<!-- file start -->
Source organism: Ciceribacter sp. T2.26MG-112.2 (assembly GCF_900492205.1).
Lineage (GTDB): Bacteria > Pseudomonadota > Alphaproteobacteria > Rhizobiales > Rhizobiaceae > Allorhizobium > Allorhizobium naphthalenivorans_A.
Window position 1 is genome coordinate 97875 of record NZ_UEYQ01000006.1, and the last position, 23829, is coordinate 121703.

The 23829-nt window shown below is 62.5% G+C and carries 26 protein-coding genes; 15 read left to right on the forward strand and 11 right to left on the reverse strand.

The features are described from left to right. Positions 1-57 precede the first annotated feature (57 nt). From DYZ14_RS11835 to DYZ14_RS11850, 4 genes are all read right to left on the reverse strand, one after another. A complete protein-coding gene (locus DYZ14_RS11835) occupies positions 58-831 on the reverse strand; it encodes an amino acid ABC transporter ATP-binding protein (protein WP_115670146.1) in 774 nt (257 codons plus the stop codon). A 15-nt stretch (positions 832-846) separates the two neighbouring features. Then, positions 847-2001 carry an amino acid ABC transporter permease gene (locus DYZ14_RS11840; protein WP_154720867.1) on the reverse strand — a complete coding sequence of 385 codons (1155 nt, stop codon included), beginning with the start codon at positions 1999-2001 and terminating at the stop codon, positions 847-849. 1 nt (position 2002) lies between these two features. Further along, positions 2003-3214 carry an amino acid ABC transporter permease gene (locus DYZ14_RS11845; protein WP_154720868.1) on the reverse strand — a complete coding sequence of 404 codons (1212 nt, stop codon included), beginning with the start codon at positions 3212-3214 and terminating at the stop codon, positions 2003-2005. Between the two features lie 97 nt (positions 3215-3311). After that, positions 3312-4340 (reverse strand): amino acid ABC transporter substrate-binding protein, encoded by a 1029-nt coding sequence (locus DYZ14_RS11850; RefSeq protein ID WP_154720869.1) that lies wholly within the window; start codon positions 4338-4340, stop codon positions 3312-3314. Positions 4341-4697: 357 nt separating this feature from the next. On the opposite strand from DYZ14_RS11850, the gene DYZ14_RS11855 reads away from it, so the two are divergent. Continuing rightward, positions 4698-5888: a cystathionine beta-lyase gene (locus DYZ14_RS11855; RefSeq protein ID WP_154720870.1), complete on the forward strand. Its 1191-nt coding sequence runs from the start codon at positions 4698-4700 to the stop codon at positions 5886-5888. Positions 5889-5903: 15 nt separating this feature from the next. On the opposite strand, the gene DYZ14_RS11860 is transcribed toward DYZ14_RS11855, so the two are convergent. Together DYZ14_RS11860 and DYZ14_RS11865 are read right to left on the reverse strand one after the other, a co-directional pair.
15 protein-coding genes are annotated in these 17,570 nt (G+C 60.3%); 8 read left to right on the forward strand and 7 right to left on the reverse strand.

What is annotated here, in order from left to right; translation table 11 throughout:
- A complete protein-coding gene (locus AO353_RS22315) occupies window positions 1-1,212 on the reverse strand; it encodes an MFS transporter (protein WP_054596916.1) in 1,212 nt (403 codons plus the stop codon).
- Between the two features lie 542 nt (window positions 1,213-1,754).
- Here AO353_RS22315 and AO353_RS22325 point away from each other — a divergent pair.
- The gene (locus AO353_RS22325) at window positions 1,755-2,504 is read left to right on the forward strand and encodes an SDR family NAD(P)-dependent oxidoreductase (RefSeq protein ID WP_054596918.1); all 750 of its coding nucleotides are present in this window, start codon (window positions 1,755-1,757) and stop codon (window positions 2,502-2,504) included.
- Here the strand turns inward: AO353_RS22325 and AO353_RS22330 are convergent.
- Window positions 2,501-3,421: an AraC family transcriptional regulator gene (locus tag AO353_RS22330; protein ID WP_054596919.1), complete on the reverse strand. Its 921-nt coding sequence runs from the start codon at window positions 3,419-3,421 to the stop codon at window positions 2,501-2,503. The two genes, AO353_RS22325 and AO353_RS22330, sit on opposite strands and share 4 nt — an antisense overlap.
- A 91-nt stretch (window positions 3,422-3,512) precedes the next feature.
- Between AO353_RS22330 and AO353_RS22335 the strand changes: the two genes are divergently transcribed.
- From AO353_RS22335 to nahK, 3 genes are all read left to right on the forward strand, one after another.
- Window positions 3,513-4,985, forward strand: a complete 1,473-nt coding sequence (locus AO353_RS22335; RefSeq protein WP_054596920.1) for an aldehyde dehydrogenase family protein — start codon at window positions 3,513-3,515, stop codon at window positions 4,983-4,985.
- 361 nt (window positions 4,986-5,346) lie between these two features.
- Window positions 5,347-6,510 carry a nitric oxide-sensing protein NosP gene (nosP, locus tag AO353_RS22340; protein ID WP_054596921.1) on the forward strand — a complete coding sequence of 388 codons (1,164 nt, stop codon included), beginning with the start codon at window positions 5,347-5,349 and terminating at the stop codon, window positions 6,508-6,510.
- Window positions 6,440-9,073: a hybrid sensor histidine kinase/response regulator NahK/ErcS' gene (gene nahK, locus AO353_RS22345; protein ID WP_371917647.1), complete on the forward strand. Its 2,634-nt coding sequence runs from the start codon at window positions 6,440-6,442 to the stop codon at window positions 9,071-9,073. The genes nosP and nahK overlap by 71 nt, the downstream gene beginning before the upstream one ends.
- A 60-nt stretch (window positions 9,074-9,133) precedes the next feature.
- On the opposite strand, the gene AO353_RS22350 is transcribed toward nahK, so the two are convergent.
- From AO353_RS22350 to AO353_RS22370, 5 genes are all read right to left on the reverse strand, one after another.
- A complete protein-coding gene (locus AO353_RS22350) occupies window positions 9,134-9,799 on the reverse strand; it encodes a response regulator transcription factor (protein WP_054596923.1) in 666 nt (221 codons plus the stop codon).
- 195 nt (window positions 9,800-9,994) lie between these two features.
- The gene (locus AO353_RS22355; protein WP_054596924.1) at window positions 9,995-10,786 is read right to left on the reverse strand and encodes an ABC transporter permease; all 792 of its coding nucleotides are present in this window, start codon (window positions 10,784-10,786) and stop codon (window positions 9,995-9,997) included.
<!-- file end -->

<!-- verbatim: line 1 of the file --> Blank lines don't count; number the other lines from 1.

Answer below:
Source organism: Ciceribacter sp. T2.26MG-112.2 (assembly GCF_900492205.1).